Government, industries, and civil society organizations are finding different ways to approach plastic waste pollution. Legislative measures, such as a nationwide ban on single-use plastics, adoption of waste-to-energy plants, extended producers’ responsibility, and private sectors’ proactive engagement with communities and local government units are at the core of this discussion.
It is sobering that stakeholders are beginning to recognize the role they have to play as part of the solution. Whilst a tough process, something needs to be done, and it is never without asking, where do we start?
The broad-based multi-stakeholder approach is essential to effectively integrate a circular economy in rethinking production processes and in modernizing our waste management processes. The economic and technological realities show that a nationwide ban does not make the most sense in plastic waste management. A holistic approach wherein all regulatory schemes will mobilize the cooperation of public and private sectors is the more sensible and viable direction rather than extreme policies that will only burden consumers with higher prices.
Republic Act (RA) 9003 or the Ecological Solid Waste Management Act of 2000 itself encourages greater private sector participation in solid waste management. Even as Metro Manila coagulates further, urban and environmental challenges are too daunting and complex to be taken on separately. Shared responsibilities in caring for the environment through proper waste management efforts should be encouraged and mandated.
Simply put, government cannot do everything on its own.
Big industry leaders and environmental advocacy groups were on the same page in the recent Stratbase Pilipinas Conference and aligned their commitments to help solve what the Department of Environment and Natural Resources Secretary Roy A. Cimatu sees as a “garbage crisis” that must be solved to clean up Manila Bay.
In fact, collaborative programs with the private sector and communities, even in waste management, are not unheard of. Big companies are now partnering with government agencies to rehabilitate the most polluted rivers in Metro Manila. There are ongoing partnerships with communities and local government units to incentivize recovery of wastes and augment leakage that glaringly start off from the collection system.
Among the notable private sector initiatives is Coca-Cola Philippines’ P1-billion RPET (recycled polyethylene terephthalate) facility investment, the first in the Asia Pacific region, and slated to break ground this year. The technology will give PET bottles extended and multiple lives as RPET bottles, fabrics, chairs, and other useful items, thereby catching thousands of tons a day in PET bottles that would have ended up in landfills, illegal dumpsites, and esteros (canals) flowing to Manila Bay.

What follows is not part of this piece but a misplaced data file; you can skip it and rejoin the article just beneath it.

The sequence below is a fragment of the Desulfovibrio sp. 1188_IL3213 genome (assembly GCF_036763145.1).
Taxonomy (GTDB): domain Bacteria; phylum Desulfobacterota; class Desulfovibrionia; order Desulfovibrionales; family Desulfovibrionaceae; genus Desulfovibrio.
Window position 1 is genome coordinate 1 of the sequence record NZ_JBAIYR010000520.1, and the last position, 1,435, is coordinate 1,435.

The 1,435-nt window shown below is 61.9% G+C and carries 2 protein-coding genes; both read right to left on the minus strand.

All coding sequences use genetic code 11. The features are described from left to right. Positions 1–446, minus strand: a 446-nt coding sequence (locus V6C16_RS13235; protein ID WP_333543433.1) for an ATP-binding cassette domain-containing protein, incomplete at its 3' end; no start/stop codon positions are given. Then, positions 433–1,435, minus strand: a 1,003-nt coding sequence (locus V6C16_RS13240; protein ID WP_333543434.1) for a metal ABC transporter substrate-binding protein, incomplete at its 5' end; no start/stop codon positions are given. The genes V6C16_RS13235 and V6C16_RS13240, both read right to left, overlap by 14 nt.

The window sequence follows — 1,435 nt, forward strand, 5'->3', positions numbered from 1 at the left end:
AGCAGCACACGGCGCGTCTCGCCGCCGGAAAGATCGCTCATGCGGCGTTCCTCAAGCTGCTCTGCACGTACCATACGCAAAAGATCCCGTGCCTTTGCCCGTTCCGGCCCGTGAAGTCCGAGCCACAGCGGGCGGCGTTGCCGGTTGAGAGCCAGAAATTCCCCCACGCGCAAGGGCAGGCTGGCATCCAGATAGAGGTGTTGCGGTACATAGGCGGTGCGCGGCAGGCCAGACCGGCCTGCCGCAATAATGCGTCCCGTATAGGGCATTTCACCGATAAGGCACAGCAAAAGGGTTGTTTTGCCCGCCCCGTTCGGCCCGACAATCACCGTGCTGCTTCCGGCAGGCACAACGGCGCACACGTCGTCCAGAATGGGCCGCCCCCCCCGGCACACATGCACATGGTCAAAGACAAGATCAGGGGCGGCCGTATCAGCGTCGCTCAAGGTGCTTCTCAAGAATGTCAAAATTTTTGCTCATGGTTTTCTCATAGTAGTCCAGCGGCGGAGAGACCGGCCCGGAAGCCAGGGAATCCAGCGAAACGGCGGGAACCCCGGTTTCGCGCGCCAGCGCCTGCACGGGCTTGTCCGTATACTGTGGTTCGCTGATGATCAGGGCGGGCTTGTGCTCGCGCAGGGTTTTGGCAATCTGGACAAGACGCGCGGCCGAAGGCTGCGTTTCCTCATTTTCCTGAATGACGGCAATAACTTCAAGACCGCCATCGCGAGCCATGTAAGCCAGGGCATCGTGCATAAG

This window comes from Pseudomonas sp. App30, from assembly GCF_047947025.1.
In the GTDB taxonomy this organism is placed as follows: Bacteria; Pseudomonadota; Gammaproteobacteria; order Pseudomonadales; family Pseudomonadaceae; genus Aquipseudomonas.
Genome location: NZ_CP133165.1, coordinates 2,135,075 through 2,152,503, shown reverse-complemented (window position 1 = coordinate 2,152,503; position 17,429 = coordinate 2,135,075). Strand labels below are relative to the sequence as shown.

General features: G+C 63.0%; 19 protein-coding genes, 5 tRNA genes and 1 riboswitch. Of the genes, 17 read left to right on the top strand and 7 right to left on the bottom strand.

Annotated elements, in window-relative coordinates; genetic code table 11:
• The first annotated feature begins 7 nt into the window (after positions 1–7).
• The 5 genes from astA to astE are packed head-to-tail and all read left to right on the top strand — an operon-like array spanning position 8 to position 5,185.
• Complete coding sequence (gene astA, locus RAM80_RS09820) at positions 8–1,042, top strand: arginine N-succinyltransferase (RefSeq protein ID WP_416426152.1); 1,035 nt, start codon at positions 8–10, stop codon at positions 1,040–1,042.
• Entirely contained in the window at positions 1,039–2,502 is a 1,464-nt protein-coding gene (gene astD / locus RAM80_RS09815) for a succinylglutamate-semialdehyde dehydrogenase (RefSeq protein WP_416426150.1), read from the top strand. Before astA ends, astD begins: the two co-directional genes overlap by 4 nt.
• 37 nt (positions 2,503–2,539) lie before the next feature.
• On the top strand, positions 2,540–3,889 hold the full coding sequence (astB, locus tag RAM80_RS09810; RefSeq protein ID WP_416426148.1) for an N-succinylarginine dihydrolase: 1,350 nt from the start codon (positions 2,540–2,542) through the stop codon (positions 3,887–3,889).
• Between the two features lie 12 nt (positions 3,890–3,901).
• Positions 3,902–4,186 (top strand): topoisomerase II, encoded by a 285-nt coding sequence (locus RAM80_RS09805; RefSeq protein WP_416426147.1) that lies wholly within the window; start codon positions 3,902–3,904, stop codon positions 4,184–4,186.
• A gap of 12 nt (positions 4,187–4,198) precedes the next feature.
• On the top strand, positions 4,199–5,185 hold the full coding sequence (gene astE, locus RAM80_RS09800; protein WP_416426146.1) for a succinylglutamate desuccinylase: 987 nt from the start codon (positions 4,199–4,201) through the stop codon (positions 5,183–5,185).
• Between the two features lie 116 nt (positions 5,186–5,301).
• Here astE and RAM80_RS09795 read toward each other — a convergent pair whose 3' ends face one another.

This is under the company’s World Without Waste global program which already has various ongoing sustainability and waste management programs in Iloilo, Bacolod, Boracay, Davao, Siargao, Palawan, Cavite, Bataan, Marinduque, Albay, Davao, Metro Manila, La Union, Baler, Negros Occidental and Saranggani, among others.
Innovations in packaging will take some time but the multinational manufacturing countries are investing in what can be done now to help stop the dumping of thousands of tons of trash ending up in our waterways. Manufacturers using sachet packaging such as Unilever for one have post-consumer waste collection programs in over 300 communities in Metro-Manila through a product exchange incentive. Its “Zero Waste” programs are engaged in multi-sectoral partnerships to implement micro-level collection projects. More and more enterprises see the value of responsive corporate citizenship and the role they must play as an enabling stakeholder of the environment which should be rigorously encouraged and even incentivized by government.
Building the best waste management systems takes resources, right planning and execution, but addressing public apathy, the lack of motivation and discipline to individually participate in reducing waste may be the more challenging dimension of our garbage problem. A strong communications campaign that aims to transform the “throw away” habit into a “dispose your trash properly” culture is a key component that the private sector’s pool of creative communicators will be most valuable.
Public or private-led programs on environmental stewardship and community empowerment are all invaluable in plastic waste management. It sets a new wave of strategies on how community-based projects can be more inclusive and impactful as they are connected to institutionalized funding schemes.
That said, empowering communities and enforcing environmental regulations work best when shared responsibility is upheld and encouraged. It works best when private partners are engaged and included as much as local governments and communities are held accountable.
It may be ambitious by a long shot, but it is possible and most of all, it works.
Vanessa Pepino is a Non-Resident Fellow at the Stratbase ADR Institute.